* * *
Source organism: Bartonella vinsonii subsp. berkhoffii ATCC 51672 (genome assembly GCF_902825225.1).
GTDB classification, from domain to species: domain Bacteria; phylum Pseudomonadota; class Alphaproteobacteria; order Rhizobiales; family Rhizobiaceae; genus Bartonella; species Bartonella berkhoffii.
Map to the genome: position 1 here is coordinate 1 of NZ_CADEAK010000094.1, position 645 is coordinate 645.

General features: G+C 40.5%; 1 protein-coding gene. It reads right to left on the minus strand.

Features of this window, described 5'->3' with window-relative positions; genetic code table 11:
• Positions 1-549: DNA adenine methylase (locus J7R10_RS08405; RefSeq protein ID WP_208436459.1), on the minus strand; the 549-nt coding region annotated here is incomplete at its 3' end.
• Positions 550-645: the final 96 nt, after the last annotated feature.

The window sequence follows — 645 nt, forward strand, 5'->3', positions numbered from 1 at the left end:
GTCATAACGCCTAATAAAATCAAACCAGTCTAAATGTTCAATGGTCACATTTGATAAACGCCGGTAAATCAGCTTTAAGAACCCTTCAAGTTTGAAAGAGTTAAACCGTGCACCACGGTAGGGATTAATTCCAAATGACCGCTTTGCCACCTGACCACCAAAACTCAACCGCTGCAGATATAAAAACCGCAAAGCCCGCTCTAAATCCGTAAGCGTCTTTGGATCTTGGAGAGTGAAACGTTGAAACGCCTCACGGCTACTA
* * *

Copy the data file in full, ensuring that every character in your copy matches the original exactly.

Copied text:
Source organism: Bartonella vinsonii subsp. berkhoffii ATCC 51672 (genome assembly GCF_902825225.1).
GTDB classification, from domain to species: domain Bacteria; phylum Pseudomonadota; class Alphaproteobacteria; order Rhizobiales; family Rhizobiaceae; genus Bartonella; species Bartonella berkhoffii.
Map to the genome: position 1 here is coordinate 1 of NZ_CADEAK010000094.1, position 645 is coordinate 645.

General features: G+C 40.5%; 1 protein-coding gene. It reads right to left on the minus strand.

Features of this window, described 5'->3' with window-relative positions; genetic code table 11:
• Positions 1-549: DNA adenine methylase (locus J7R10_RS08405; RefSeq protein ID WP_208436459.1), on the minus strand; the 549-nt coding region annotated here is incomplete at its 3' end.
• Positions 550-645: the final 96 nt, after the last annotated feature.

The window sequence follows — 645 nt, forward strand, 5'->3', positions numbered from 1 at the left end:
GTCATAACGCCTAATAAAATCAAACCAGTCTAAATGTTCAATGGTCACATTTGATAAACGCCGGTAAATCAGCTTTAAGAACCCTTCAAGTTTGAAAGAGTTAAACCGTGCACCACGGTAGGGATTAATTCCAAATGACCGCTTTGCCACCTGACCACCAAAACTCAACCGCTGCAGATATAAAAACCGCAAAGCCCGCTCTAAATCCGTAAGCGTCTTTGGATCTTGGAGAGTGAAACGTTGAAACGCCTCACGGCTACTA